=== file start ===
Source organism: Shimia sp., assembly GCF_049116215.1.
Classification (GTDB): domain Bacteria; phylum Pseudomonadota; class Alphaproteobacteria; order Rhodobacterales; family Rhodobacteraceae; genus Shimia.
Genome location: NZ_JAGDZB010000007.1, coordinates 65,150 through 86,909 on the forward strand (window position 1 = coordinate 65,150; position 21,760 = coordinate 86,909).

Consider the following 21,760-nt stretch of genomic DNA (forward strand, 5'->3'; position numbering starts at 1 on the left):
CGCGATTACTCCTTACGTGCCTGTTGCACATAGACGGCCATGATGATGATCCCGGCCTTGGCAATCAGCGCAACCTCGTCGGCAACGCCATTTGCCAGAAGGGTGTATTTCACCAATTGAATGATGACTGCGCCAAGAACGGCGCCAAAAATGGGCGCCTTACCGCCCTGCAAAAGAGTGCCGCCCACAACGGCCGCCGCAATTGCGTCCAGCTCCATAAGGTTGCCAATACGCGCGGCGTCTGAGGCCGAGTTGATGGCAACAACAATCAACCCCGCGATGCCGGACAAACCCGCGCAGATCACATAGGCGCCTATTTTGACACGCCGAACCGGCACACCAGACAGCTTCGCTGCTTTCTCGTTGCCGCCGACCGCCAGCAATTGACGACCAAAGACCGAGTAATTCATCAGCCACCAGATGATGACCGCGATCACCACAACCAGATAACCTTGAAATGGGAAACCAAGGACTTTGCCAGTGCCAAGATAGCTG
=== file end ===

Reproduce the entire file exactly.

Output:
Source organism: Shimia sp., assembly GCF_049116215.1.
Classification (GTDB): domain Bacteria; phylum Pseudomonadota; class Alphaproteobacteria; order Rhodobacterales; family Rhodobacteraceae; genus Shimia.
Genome location: NZ_JAGDZB010000007.1, coordinates 65,150 through 86,909 on the forward strand (window position 1 = coordinate 65,150; position 21,760 = coordinate 86,909).

Consider the following 21,760-nt stretch of genomic DNA (forward strand, 5'->3'; position numbering starts at 1 on the left):
CGCGATTACTCCTTACGTGCCTGTTGCACATAGACGGCCATGATGATGATCCCGGCCTTGGCAATCAGCGCAACCTCGTCGGCAACGCCATTTGCCAGAAGGGTGTATTTCACCAATTGAATGATGACTGCGCCAAGAACGGCGCCAAAAATGGGCGCCTTACCGCCCTGCAAAAGAGTGCCGCCCACAACGGCCGCCGCAATTGCGTCCAGCTCCATAAGGTTGCCAATACGCGCGGCGTCTGAGGCCGAGTTGATGGCAACAACAATCAACCCCGCGATGCCGGACAAACCCGCGCAGATCACATAGGCGCCTATTTTGACACGCCGAACCGGCACACCAGACAGCTTCGCTGCTTTCTCGTTGCCGCCGACCGCCAGCAATTGACGACCAAAGACCGAGTAATTCATCAGCCACCAGATGATGACCGCGATCACCACAACCAGATAACCTTGAAATGGGAAACCAAGGACTTTGCCAGTGCCAAGATAGCTG